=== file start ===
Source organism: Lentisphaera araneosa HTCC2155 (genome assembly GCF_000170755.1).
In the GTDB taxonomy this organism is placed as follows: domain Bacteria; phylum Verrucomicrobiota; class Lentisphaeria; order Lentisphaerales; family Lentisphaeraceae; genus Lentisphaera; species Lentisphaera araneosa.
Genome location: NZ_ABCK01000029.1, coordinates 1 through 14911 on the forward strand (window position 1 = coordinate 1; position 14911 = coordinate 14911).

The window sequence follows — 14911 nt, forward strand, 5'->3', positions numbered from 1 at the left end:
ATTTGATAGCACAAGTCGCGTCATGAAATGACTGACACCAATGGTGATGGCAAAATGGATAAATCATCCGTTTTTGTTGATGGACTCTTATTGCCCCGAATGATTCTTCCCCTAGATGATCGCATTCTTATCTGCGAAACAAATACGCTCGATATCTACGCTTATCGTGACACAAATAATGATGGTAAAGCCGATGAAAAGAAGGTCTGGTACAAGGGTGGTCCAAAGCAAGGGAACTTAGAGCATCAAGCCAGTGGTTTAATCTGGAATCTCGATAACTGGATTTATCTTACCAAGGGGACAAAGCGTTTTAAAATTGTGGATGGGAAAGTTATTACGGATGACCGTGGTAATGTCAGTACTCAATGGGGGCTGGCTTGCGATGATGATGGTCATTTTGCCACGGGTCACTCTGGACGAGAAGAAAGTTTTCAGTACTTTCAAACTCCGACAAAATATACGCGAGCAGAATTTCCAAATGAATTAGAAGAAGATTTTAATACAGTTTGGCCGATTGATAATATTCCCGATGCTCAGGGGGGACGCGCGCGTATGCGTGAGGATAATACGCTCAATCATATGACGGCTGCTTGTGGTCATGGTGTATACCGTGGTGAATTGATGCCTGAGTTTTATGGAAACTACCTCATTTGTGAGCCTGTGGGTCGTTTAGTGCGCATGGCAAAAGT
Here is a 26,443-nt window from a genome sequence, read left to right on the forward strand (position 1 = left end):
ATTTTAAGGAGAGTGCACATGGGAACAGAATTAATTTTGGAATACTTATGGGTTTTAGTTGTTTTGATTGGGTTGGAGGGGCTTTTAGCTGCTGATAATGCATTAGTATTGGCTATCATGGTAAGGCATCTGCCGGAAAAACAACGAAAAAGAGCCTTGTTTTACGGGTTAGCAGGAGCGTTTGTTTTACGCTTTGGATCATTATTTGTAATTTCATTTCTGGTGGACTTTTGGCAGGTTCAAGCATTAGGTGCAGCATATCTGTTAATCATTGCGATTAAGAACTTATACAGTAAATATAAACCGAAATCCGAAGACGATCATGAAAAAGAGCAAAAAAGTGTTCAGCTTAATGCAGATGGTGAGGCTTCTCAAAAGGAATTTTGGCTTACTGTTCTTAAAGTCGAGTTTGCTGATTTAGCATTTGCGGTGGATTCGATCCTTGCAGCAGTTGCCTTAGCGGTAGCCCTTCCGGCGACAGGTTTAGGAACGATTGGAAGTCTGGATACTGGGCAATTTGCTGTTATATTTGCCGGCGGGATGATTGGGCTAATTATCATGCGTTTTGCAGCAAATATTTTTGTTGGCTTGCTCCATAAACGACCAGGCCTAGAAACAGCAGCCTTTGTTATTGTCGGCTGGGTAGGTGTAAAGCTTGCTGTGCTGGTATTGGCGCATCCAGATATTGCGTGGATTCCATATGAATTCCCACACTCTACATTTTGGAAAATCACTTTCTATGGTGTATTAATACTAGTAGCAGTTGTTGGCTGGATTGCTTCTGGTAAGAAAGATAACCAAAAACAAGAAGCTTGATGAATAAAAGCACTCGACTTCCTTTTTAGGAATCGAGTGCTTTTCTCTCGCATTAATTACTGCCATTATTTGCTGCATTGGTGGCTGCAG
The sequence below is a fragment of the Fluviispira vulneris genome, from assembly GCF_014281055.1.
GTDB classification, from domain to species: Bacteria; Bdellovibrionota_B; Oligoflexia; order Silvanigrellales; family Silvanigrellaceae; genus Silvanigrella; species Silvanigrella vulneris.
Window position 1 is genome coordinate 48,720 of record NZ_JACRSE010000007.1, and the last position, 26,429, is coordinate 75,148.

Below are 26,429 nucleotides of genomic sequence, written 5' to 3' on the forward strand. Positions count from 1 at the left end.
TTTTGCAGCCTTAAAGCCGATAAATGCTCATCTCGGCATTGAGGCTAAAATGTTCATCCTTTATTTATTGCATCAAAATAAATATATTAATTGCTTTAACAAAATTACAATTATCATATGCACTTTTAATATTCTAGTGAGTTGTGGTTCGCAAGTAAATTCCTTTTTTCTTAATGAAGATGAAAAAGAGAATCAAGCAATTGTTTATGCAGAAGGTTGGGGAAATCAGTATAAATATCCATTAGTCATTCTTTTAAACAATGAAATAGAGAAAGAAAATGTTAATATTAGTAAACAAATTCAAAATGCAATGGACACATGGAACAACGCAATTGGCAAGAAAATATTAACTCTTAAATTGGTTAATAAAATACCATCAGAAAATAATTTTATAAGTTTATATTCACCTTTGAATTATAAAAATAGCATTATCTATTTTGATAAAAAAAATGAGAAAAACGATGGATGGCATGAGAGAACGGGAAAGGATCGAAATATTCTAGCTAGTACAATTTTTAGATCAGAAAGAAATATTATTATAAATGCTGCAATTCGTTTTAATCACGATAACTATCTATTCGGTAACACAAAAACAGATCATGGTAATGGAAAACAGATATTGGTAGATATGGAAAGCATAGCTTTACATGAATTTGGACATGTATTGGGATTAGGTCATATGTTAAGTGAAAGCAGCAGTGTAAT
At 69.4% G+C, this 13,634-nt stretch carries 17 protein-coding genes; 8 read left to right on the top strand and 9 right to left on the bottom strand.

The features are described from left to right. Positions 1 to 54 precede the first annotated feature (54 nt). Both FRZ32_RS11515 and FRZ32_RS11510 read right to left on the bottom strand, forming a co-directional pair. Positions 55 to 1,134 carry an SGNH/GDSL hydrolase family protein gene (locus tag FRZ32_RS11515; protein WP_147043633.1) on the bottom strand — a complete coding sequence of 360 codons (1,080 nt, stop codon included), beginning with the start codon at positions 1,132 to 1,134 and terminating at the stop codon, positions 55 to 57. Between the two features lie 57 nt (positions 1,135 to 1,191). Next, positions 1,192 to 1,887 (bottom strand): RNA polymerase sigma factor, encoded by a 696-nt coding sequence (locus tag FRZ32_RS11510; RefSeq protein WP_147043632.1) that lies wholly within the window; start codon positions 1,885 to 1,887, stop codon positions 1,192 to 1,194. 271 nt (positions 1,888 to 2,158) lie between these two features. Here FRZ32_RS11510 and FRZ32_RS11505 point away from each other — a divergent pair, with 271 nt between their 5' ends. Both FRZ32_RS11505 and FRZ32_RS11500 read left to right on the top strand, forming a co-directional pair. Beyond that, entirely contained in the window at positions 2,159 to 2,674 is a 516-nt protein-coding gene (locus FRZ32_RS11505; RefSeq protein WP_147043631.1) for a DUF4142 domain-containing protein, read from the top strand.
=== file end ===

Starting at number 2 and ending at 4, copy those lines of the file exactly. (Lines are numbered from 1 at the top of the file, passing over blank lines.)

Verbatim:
In the GTDB taxonomy this organism is placed as follows: domain Bacteria; phylum Verrucomicrobiota; class Lentisphaeria; order Lentisphaerales; family Lentisphaeraceae; genus Lentisphaera; species Lentisphaera araneosa.
Genome location: NZ_ABCK01000029.1, coordinates 1 through 14911 on the forward strand (window position 1 = coordinate 1; position 14911 = coordinate 14911).

The window sequence follows — 14911 nt, forward strand, 5'->3', positions numbered from 1 at the left end: